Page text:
Judge approves Asurion's $110 million purchase of Enjoy Technology

U.S. 100 dollar notes are seen at a bank in this picture illustration in Seoul. REUTERS/Lee Jae-Won
  • Enjoy Technology filed for bankruptcy 9 months after going public
  • Enjoy canceled a planned auction after no one outbid Asurion's initial offer

(Reuters) - Online retailer Enjoy Technology Inc received approval from a U.S. bankruptcy court on Friday to sell its business to technology repair company Asurion LLC for $110 million.

U.S. Bankruptcy Judge J. Kate Stickles in Wilmington, Delaware, signed off on the sale at a hearing on Friday, saying it was a reasonable exercise of the debtor's business judgment and was a fair, arms-length transaction.

Enjoy, a Palo Alto, California-based startup, filed for bankruptcy protection on June 30 with $26 million in debt. Asurion offered to provide the company with a $55 million bankruptcy loan and to buy it.

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Enjoy had contacted more than 30 other potential suitors since filing for bankruptcy, but it canceled a planned auction after none of them chose to outbid Asurion.

Founded in 2014 by former Apple Inc and JCPenney Co executive Ron Johnson, the company filed for Chapter 11 protection fewer than nine months after going public through a special-purpose acquisition company (SPAC).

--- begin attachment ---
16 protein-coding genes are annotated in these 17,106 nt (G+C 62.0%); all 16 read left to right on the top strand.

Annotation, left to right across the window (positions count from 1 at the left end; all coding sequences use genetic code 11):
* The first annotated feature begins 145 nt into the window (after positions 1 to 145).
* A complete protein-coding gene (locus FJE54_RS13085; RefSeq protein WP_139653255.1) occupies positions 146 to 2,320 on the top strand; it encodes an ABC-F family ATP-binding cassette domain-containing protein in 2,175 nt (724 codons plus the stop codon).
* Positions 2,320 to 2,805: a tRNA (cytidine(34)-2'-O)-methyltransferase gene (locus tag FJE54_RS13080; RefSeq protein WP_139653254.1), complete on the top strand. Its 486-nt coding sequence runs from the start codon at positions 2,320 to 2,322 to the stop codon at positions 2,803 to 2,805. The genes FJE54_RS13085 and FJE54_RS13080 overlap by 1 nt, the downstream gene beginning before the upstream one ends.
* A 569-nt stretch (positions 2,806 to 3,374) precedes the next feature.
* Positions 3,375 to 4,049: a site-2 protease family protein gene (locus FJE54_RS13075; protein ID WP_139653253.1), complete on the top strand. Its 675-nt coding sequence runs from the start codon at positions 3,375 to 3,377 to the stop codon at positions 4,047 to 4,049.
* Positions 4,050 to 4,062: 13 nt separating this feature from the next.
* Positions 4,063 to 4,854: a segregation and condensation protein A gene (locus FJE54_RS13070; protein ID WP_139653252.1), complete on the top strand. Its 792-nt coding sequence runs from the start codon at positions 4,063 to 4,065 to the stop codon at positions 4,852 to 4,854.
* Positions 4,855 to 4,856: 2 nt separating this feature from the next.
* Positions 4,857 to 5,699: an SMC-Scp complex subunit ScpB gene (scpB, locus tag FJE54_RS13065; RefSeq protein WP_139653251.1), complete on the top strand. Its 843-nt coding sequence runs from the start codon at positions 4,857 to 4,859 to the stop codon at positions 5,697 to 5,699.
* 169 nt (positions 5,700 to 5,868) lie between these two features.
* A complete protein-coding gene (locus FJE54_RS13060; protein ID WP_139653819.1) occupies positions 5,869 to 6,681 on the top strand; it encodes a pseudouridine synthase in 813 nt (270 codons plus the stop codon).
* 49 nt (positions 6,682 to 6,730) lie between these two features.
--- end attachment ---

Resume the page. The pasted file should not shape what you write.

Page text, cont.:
Enjoy sells smartphones and other technology products in the U.S., U.K. and Canada, delivering products and providing tech support to customers' homes.

Enjoy attributed its bankruptcy filing to declining liquidity, in part because a large number of SPAC investors took back money they had committed to Enjoy. The SPAC transaction allowed the company to raise money by offering redeemable equity shares for sale, but that funding source tightened up when a larger-than-expected number of investors exercised their redemption rights rather than continuing to hold shares in the company.

Enjoy also blamed the "supply chain crisis" and an inability to retain staff as reasons for its filing. Enjoy entered bankruptcy with just $523,000 of cash on hand, according to court filings.

SPACs, or blank-check companies, are listed shell entities that let sponsors take private companies public faster than through traditional initial public offerings.

Many investors are pulling back from SPACs as the vehicles, which critics say are prone to conflicts of interest and shoddy due diligence, face tighter regulatory scrutiny.

The case is Enjoy Technology LLC, U.S. Bankruptcy Court for the District of Delaware, No. 22-10580.

For the debtor: Lauren Reichardt of Cooley and Brendan Schlauch of Richards, Layton & Finger

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